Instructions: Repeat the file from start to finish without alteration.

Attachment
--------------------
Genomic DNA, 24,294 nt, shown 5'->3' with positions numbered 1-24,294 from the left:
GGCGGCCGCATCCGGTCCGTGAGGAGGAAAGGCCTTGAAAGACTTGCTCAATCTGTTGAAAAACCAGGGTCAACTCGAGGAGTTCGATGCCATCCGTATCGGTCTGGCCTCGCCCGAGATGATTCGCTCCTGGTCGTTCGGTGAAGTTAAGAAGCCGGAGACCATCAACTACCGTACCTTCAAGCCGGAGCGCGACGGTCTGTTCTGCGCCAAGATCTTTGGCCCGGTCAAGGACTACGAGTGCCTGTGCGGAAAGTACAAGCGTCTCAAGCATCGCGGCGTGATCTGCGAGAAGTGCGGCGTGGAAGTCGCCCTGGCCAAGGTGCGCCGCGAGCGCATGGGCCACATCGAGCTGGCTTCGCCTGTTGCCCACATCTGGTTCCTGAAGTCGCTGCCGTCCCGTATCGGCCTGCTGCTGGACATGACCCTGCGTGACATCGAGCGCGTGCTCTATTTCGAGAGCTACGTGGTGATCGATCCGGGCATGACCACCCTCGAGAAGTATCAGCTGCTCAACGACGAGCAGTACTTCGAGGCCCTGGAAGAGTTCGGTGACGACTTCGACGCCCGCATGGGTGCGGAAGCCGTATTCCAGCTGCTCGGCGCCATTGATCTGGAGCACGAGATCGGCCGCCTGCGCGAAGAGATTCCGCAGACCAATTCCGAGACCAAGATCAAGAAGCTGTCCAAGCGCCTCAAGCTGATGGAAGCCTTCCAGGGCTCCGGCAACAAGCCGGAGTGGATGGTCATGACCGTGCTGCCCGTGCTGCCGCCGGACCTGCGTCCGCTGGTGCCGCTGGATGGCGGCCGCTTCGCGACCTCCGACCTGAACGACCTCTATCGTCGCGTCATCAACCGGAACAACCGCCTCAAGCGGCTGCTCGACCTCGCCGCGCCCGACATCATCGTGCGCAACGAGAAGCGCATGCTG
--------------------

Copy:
Genomic DNA, 24,294 nt, shown 5'->3' with positions numbered 1-24,294 from the left:
GGCGGCCGCATCCGGTCCGTGAGGAGGAAAGGCCTTGAAAGACTTGCTCAATCTGTTGAAAAACCAGGGTCAACTCGAGGAGTTCGATGCCATCCGTATCGGTCTGGCCTCGCCCGAGATGATTCGCTCCTGGTCGTTCGGTGAAGTTAAGAAGCCGGAGACCATCAACTACCGTACCTTCAAGCCGGAGCGCGACGGTCTGTTCTGCGCCAAGATCTTTGGCCCGGTCAAGGACTACGAGTGCCTGTGCGGAAAGTACAAGCGTCTCAAGCATCGCGGCGTGATCTGCGAGAAGTGCGGCGTGGAAGTCGCCCTGGCCAAGGTGCGCCGCGAGCGCATGGGCCACATCGAGCTGGCTTCGCCTGTTGCCCACATCTGGTTCCTGAAGTCGCTGCCGTCCCGTATCGGCCTGCTGCTGGACATGACCCTGCGTGACATCGAGCGCGTGCTCTATTTCGAGAGCTACGTGGTGATCGATCCGGGCATGACCACCCTCGAGAAGTATCAGCTGCTCAACGACGAGCAGTACTTCGAGGCCCTGGAAGAGTTCGGTGACGACTTCGACGCCCGCATGGGTGCGGAAGCCGTATTCCAGCTGCTCGGCGCCATTGATCTGGAGCACGAGATCGGCCGCCTGCGCGAAGAGATTCCGCAGACCAATTCCGAGACCAAGATCAAGAAGCTGTCCAAGCGCCTCAAGCTGATGGAAGCCTTCCAGGGCTCCGGCAACAAGCCGGAGTGGATGGTCATGACCGTGCTGCCCGTGCTGCCGCCGGACCTGCGTCCGCTGGTGCCGCTGGATGGCGGCCGCTTCGCGACCTCCGACCTGAACGACCTCTATCGTCGCGTCATCAACCGGAACAACCGCCTCAAGCGGCTGCTCGACCTCGCCGCGCCCGACATCATCGTGCGCAACGAGAAGCGCATGCTG